As with automobiles, trucks now have to meet a government-set corporate average fuel economy (CAFE) rating. DOT has decreed that 1980 light-duty trucks with two wheel drive must have a CAFE rating of 16 mpg (6.8 km/L). Four wheel drive vehicles must have a fleet average of 14 mpg (6. 0 Km/L). CAFE ratings apply to trucks up to 8500 lb (3859 kg) GVW. One significant feature shared by all 1980 domestic truck manufacturers is the use of part-time four wheel drive instead of the more energy consuming full-time 4WD system. According to some manufacturers, this alone can result in a 2 mpg increase over a full-time 4D system. Ford is the only domestic light-duty truck maker to adopt minor down-sizing for 1980, but without loss of cargo capacity or head and shoulder room. Ford has also introduced independent (patentied) front suspension for its four-wheel drive (4WD) light trucks. Chevrolet and GMC light trucks feature thermostatically controlled fans, torgue converter clutches on most automatic transmission applications and lower axle ratios. Alone among all domestic manufacturers of light trucks in offering an optional turbocharged diesel engine in this year's lineup is Intenational Harvester.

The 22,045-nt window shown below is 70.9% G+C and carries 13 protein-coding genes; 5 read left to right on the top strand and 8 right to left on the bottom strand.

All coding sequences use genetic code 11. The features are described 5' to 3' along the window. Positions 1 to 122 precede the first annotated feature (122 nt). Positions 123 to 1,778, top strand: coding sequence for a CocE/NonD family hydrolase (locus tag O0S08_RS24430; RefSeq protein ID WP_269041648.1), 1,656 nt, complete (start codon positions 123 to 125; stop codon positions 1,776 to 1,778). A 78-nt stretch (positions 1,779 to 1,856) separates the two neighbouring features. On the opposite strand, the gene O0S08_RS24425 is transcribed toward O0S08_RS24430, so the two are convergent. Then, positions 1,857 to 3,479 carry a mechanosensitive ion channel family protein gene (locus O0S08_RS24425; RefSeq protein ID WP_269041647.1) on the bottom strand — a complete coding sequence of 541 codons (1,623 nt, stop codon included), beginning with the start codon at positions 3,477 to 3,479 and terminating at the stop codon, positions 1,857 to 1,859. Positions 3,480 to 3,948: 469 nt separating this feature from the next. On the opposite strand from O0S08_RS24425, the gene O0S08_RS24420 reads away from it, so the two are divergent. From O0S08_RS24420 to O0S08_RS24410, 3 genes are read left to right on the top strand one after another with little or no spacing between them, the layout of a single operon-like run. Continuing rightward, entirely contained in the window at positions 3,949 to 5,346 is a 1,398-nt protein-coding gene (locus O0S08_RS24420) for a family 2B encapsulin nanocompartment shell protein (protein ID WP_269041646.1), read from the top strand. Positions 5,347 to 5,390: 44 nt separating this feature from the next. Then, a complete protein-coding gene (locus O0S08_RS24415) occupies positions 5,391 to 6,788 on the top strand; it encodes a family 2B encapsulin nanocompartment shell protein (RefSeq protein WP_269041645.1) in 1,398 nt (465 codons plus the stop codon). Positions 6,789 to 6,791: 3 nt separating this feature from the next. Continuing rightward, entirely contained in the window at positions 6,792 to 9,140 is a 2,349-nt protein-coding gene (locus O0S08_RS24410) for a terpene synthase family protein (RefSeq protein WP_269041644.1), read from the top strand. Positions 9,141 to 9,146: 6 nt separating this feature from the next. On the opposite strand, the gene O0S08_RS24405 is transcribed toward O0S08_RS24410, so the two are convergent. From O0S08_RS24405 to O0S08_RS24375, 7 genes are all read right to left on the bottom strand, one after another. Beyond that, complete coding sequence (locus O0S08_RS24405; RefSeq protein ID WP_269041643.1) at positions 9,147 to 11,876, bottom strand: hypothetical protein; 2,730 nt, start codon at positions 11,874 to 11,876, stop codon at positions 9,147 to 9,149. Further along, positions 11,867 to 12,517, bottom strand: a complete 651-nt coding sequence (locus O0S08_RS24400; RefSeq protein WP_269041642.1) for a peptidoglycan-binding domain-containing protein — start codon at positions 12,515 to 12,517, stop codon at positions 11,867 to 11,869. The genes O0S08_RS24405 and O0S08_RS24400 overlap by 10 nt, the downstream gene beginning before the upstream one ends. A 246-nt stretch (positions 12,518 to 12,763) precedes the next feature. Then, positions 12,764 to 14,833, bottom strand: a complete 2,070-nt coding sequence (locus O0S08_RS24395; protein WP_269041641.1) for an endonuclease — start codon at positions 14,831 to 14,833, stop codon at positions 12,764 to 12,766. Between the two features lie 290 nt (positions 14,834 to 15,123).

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  • Corporate Authors:

    Automotive Industries International

    Chilton Way
    Radnor, PA  United States  19089
  • Publication Date: 1979-11

Media Info

Subject/Index Terms

Filing Info

  • Accession Number: 00324993
  • Record Type: Publication
  • Source Agency: Engineeing Index
  • Files: TRIS
  • Created Date: Apr 15 1981 12:00AM